A child placed in foster care or a group home is “more likely” to end up in the machinery of the juvenile justice system, a webinar was told Thursday.
Ignoring the often-overlooked connection between the child welfare system and youth incarceration perpetuates a system that is especially biased towards young people of color, said Kim Dvorchak, executive director of the National Association of Counsel for Children, a nonprofit legal advocacy group.
“Current studies indicate that at least one third of youth in the child welfare system will cross over to the juvenile justice system,” Dvorchak said, noting that the percentage was even higher in some individual jurisdictions such as Massachusetts, where 72 percent of youth in one juvenile justice study had a foster care background.
“Racial disproportionality is rampant across this entire crossover phenomenon,” she said. “Black youth are already over-represented in foster care, at a rate double their representation.”
She added: ”One way to shrink the juvenile justice system is to address the criminalization of youth in foster care.”
Dvorchak said inadequate conditions and counseling in many foster care and group home settings, as well as constant shifting between assignments, help fuel the trauma and behavior that leads to involvement with courts and police.
“They’re not getting 24-hour supervision and support,” she said “Young people get moved over and over again in the system.
”One study of youth who had crossed over found 42 percent of youth had experienced 11 or more placements in a three-year period.”
Another speaker in the webinar, Patricia Martin, presiding judge in Cook County’s Child Protection Division Circuit Court, said it was time to rethink the automatic reflex of removing children from homes deemed to be “abusive” or neglectful.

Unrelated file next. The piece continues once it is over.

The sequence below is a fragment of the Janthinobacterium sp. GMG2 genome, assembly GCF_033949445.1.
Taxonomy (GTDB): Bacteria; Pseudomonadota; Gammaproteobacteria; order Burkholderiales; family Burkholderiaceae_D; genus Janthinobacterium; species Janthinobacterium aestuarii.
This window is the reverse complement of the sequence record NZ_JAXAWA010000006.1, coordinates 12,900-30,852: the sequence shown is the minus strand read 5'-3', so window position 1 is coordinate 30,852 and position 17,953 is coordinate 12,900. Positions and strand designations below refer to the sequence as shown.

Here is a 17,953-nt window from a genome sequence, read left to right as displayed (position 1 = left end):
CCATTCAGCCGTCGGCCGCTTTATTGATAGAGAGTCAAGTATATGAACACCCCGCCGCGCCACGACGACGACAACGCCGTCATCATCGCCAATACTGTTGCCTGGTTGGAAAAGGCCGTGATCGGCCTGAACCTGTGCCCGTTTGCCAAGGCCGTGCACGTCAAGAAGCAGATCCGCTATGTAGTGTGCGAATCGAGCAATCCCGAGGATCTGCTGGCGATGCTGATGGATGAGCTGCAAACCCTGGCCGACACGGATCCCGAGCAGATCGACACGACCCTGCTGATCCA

According to Martin, many of the child welfare cases that come before her or other judges are the result of poverty-induced neglect, not abuse.
“Many parents are completely devoid of resources or sources of parenting support that they need,” Martin said. “I find it shocking that, since 1960, when I was born, the number of children living in poverty has skyrocketed as we became the richest nation on earth.
“Why do we find it acceptable that people who are paid the least well—women—are charged with the responsibility of the largest number of children, often alone?”
Dvorchak said the problem was compounded by the lack of adequate training and funds for dealing with youth trauma.
“Child welfare systems often refer youth with serious mental health challenges to the juvenile justice system, but that system is as ill-equipped to meet their needs as any other,” she said.
Dvorchak and Martin were speaking during the final program of a webinar series for journalists on the challenges of reforming youth justice.
The series is organized by the Center on Media, Crime and Justice, publisher of The Crime Report, and supported by the Tow Foundation, the Public Welfare Foundation and the Annie E. Casey Foundation.